I have every reason to believe he’s serious.

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Not a puff piece

Mr Truman, having experimented with e-cigarettes and found them to be an improvement over the burning-leaf variety, now wonders if maybe these, too, will be taken away in the name of safety:

[B]y god I have found something that works for me. Not just because I don’t smoke anymore, but because it allows me the ability to continue to do the things that drew me to smoking in the first place. I may quit the ecigarettes or I may not. But I have finally found myself not having to obsess over this question. Do you know how amazing that is? A world has been lifted from my shoulders. The monkey that has been on my back for years and years is gone. At worse, replaced by something by all measures benign by comparison. It makes me want to kiss the skies. And it makes me furious at those who see this as some nefarious new threat to the public health.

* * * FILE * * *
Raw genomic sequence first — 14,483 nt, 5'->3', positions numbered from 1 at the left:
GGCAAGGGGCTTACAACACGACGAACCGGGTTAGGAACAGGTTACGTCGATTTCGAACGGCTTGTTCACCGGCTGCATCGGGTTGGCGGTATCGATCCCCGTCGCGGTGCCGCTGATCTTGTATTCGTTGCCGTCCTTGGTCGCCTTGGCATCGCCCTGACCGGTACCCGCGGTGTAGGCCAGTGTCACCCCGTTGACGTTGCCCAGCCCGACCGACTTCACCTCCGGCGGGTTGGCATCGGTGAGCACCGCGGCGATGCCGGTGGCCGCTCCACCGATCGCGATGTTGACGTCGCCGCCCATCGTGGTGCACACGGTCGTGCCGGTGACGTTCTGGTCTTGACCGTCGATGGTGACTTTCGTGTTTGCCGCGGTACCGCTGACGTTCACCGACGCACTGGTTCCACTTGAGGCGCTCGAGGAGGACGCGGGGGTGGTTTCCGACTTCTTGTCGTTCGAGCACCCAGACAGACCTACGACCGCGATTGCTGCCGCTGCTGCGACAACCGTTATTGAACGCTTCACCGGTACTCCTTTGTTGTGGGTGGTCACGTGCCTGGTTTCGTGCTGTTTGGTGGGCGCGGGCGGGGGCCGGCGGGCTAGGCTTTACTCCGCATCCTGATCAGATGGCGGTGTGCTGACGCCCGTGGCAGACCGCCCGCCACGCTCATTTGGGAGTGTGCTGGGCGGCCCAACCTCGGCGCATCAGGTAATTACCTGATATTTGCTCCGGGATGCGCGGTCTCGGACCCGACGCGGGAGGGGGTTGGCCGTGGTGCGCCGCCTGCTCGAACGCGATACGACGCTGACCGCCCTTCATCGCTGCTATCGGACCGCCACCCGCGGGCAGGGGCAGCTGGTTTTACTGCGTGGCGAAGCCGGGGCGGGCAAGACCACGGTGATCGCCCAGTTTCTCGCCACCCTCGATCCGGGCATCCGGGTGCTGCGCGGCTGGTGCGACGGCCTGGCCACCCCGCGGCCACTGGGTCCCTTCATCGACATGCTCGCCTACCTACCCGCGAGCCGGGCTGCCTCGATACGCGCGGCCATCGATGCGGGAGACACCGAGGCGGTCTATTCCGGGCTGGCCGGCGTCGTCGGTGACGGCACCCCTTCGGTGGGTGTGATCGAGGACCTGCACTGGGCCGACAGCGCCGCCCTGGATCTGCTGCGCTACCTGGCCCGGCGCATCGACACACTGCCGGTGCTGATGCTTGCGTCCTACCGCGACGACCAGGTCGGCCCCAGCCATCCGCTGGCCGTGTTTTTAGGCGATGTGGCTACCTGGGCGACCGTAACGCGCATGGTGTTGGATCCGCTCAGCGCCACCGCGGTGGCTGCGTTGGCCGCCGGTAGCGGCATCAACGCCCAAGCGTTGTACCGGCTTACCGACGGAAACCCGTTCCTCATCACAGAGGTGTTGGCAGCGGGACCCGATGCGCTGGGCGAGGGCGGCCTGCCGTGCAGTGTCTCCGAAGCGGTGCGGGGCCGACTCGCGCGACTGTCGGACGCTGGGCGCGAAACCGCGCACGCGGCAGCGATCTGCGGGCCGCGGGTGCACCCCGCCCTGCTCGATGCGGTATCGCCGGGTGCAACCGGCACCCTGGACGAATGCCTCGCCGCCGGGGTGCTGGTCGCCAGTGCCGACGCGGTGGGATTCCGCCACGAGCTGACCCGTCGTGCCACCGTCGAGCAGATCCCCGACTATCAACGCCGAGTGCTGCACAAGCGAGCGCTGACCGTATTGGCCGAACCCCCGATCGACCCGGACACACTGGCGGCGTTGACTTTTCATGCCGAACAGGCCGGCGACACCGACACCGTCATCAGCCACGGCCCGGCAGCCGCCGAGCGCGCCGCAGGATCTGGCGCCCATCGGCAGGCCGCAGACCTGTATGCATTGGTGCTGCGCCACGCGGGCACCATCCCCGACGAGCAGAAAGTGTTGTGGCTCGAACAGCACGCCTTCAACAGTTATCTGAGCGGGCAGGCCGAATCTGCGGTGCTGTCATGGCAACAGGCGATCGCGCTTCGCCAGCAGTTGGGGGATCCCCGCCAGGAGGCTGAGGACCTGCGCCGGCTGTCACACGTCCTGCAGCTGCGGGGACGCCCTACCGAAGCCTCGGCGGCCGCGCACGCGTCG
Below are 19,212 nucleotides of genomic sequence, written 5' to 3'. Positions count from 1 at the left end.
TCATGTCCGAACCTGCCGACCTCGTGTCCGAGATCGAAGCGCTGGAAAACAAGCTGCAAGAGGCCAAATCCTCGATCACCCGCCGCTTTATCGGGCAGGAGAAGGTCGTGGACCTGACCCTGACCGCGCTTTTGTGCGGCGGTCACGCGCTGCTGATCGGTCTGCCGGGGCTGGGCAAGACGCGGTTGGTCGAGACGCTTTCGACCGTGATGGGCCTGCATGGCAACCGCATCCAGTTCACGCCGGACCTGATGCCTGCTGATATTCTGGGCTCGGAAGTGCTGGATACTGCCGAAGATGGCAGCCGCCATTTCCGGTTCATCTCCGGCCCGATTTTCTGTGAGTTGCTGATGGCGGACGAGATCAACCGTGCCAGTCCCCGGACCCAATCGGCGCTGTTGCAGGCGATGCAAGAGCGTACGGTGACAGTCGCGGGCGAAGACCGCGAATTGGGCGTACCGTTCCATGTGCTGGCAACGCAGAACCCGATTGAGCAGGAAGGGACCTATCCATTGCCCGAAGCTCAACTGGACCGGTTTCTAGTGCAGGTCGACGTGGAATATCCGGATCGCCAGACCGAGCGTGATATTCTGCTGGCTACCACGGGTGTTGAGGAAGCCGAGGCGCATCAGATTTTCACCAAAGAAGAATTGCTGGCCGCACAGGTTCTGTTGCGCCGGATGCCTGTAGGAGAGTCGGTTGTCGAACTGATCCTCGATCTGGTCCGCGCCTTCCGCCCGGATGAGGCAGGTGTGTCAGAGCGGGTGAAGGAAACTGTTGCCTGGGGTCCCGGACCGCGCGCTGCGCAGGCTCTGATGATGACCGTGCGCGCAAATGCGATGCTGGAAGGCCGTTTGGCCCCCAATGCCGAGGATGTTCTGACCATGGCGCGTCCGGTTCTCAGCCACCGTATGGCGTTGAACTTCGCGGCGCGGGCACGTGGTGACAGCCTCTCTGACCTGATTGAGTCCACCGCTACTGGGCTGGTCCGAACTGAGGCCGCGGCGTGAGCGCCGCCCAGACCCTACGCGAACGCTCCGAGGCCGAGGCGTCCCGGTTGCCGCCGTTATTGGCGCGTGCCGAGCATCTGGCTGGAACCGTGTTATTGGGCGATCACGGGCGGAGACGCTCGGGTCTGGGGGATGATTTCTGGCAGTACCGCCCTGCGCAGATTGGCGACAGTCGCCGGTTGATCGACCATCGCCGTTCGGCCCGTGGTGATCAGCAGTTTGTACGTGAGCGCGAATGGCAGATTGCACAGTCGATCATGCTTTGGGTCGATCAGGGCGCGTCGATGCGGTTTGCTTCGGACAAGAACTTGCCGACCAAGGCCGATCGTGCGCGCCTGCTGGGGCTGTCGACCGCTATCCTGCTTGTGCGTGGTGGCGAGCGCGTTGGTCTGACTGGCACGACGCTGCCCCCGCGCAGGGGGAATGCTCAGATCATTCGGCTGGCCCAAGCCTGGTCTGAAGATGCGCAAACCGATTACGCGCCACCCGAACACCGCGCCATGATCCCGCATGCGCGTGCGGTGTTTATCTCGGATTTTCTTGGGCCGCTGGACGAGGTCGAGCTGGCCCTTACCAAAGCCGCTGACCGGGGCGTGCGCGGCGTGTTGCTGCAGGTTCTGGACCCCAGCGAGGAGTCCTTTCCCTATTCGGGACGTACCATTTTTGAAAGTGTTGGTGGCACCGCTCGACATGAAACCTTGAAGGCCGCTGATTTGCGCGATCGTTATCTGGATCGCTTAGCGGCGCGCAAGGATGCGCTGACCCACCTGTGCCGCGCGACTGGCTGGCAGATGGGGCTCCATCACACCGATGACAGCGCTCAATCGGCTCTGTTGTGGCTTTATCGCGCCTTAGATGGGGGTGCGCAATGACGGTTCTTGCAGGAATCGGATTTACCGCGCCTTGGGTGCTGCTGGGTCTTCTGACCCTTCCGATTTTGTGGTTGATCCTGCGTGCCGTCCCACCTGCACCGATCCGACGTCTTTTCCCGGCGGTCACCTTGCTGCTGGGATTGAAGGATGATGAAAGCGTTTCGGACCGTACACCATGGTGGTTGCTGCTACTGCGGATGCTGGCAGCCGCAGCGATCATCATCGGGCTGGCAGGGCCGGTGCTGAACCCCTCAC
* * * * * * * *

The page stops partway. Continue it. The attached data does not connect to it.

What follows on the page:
Right now I am just waiting to find out how bad it’s going to be. Whether the thing that right now costs me twenty-five cents a milliliter will shoot up to seventy-five cents (a very real possibility). Whether the people I get my supply from will be allowed to remain in business. Whether I am going to have to throw everything out and start all over with an FDA-approved device. I’m concerned about the number of people out there who could take the same path as I did to recovery, but as much as anything I just want to keep doing the thing that has put more distance between me and cigarettes than I have had in over ten years. Or whether it will be made more complicated and disrupted with right-now unthinkable consequences. In the name of public health. In the name of my own well-being.

In matters of government, all consequences are unthinkable: lawmakers — and people assuming the role of lawmakers in contravention of the Constitution — insist that their solutions are not only correct, but inevitable. To this day we have people defending Bolshevism; in 2100 we’ll still have people defending ObamaCare. It might be prudent to expect the worst.

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Harry, the feckless Senate runner

Smitty turns a Warren Zevon song into an ode to, or at least about, Harry Reid. And it’s not “Lawyers, Guns and Money,” either.